Crown Burgers is located at 2192 S. Colorado Boulevard, and has a junk website at crownburgers.org (as if they are a non-profit or something).  Treat yourself to some special sauce.

Crown Burger on Urbanspoon

04 October 2009

An Especially Dirty Martini

I just had an interesting thought about the bacon-tini. The good folks at The Berk certainly did a good job filtering out the bacon from their infused vodka. Maybe as a special some night, they should offer the Extra Dirty Bacon-tini, one that still has little chunks of bacon floating around in it. A cocktail you can chew! Then maybe garnish it with a nice slice, fried up crispy. Delicious.

03 October 2009

The Bacon-Tini

'Pigs sleep and root in shit. That's a filthy animal.' - Jules

The last couple of years I have noticed an abundance of praise and love being expressed for pigs. Celebrity chefs like Anthony Bourdain gush about its deliciousness. Great book titles like
The 2007 Report on Pork Rind Pellets and Pork Cracklings Made in Slaughtering Plants: World Market Segmentation by City (available on Amazon.com for a mere $795) or Pig Perfect: Encounters With Remarkable Swine and Some Great Ways to Cook Them have hit the shelves in bunches. With that kind of coverage, what more could I tell you about pork that has not already been written or said? Maybe this: Hog makes a tasty beverage.

The Berkshire, a Stapleton restaurant that could be better described as a pig pleasure palace, offers a variety of martini called the bacon-tini. Normally The Berk wouldn't warrant mention in a blog about dives, but there was something about a cocktail-meat combo that got my attention. I like a martini now and again, and I enjoy a breakfast with hog, so why not? The bartender laid out the details for me: It's a dirty vodka martini with a couple olives. Key is the Svedka vodka that has been 'infused' with Daily's premium bacon, fancy speak for throwing some bacon in your vodka and letting it sit around for a couple days. I liken it to infusing the milk in your cereal bowl with cocoa crispies. Same principal. You can do this at home.

My Bacon-tini arrives and I promptly spill a quarter of it all over the bar. It takes a bit of restraint not to start sucking up martini off the bar, but I persevere. That's 2 bucks in a puddle! I further persevere and have a drink: it's got the warmth of a regular martini, but more depth and a fantastic peppery smokiness that could only come from the bacon. Pretty nice. The bacon really works. And I am not typically one for a dirty martini and the olive that comes with, but I even managed to choke that down.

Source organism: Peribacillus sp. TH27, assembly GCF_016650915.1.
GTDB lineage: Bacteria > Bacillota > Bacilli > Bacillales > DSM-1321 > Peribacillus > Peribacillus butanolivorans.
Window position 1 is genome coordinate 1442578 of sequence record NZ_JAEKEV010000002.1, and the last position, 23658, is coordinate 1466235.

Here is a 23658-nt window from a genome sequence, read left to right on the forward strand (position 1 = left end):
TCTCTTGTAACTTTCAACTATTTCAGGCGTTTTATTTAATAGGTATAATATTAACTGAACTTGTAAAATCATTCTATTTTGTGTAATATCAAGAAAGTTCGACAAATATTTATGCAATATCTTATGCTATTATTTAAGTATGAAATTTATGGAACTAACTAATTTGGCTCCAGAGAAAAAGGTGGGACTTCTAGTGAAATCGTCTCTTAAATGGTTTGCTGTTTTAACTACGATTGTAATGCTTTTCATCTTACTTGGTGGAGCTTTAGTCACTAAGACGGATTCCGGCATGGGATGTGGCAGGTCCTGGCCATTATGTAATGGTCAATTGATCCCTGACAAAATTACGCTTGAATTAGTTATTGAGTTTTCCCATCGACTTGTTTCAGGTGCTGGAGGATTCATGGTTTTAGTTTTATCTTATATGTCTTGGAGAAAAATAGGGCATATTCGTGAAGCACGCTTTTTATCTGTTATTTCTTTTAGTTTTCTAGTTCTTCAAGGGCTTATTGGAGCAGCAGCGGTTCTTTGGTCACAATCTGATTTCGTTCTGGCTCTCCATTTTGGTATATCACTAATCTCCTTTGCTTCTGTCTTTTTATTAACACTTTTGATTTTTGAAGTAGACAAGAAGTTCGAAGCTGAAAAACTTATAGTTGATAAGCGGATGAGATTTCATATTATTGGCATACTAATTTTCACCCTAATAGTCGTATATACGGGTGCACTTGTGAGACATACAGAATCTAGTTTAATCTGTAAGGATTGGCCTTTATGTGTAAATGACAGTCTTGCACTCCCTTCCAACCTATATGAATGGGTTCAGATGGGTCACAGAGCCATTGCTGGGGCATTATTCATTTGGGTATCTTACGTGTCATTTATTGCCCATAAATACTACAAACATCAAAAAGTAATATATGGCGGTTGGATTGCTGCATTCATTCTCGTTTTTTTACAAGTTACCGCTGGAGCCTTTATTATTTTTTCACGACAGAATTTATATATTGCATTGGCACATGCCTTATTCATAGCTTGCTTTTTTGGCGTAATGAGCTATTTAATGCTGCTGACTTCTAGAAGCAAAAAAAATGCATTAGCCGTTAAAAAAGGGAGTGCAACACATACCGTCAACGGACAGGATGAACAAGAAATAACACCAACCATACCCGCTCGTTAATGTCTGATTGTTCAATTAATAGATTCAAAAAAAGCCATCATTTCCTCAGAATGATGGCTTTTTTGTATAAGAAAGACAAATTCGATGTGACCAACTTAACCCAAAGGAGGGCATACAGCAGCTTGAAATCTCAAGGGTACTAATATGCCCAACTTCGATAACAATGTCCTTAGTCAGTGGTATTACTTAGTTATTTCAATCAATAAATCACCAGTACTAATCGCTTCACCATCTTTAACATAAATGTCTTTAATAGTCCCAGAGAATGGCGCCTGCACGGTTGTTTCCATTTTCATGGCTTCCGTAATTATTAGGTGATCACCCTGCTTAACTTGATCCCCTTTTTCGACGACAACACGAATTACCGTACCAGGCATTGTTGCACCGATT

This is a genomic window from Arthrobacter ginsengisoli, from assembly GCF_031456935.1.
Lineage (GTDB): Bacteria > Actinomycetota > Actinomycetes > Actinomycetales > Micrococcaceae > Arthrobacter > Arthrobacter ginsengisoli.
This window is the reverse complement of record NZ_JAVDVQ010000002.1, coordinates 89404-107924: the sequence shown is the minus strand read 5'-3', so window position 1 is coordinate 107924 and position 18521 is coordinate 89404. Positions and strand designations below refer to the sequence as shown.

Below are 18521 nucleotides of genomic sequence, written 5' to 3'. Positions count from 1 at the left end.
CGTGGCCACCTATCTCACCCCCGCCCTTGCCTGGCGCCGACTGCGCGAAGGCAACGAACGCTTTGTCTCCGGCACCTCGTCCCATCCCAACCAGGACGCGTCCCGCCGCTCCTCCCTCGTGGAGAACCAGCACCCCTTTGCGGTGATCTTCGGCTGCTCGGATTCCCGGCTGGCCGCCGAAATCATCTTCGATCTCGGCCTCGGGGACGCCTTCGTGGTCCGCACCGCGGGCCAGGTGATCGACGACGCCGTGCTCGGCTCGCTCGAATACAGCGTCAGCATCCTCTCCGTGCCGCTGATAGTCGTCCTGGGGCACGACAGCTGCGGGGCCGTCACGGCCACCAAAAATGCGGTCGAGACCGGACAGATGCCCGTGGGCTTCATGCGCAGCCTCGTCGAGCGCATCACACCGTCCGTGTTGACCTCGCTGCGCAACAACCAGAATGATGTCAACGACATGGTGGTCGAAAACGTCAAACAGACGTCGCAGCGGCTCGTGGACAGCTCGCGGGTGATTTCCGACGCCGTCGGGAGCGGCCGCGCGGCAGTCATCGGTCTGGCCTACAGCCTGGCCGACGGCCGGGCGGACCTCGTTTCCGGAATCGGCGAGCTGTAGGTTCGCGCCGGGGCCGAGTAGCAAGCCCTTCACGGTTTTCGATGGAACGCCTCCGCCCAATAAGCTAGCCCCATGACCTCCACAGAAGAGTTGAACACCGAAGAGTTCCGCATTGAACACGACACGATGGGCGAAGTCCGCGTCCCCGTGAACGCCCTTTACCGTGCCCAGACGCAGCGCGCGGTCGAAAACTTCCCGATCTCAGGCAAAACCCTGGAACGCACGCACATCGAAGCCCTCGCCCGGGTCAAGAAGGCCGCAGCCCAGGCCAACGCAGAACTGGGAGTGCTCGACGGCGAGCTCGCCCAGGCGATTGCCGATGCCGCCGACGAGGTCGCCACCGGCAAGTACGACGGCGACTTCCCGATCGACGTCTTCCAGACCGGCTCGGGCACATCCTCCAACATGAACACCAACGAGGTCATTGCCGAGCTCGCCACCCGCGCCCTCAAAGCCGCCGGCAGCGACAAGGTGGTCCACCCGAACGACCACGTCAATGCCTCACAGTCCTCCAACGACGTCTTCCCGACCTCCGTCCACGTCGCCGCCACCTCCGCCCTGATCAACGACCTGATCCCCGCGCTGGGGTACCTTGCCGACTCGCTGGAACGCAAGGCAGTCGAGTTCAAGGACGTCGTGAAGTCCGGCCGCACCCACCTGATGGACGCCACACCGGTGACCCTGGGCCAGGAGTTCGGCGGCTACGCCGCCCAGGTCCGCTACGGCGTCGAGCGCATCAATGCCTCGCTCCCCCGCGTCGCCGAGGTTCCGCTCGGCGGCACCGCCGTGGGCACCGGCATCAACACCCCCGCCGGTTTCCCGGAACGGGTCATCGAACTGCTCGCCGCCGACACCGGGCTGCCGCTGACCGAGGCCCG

Jules speaks many truths, and a pig may indeed be a filthy animal. However, perhaps the cocktail is the perfect hog delivery: If you drink enough bacon-tinis, who cares how filthy the pig was?

The Berkshire is located at 7352 E. 29th Avenue. The bacon-tini will burn a hole in your wallet at $8 a pop, but it's probably worth a go. 

Berkshire on Urbanspoon

11 June 2009

The Zephyr Lounge

I've always liked the idea of time travel. Go back in time and right wrongs (like that time I lost the 5th grade city-wide spelling bee on the word 'detract'; I spelled 'detracked', what am I, a mind reader? That garbage is still under protest ) go find out who shot Kennedy, or maybe even jump ahead a couple years to see if Mr. A's is still the friendliest lounge in Denver, or if the Cubs ever win the pennant. Alas, time travel has been thus far in history relegated to the movies and television, despite all the hard work done by Mr. Einstein in laying the whole thing out for us with his Theory of Relativity. Think of The Theory of Relativity as Einstein saying, 'Look, time travel is possible, and here are some numbers and letters that prove it.' Nice tune, Al, but the common dude can't dance to it. Time travel is indeed possible - I experienced it for myself the other night at The Zephyr Lounge - and I'm going to tell you what color the velvet drapes are. The best part: You too can travel through time, if you are ok with only being able to go back to the year 1981. Here are five things you should know for your trip: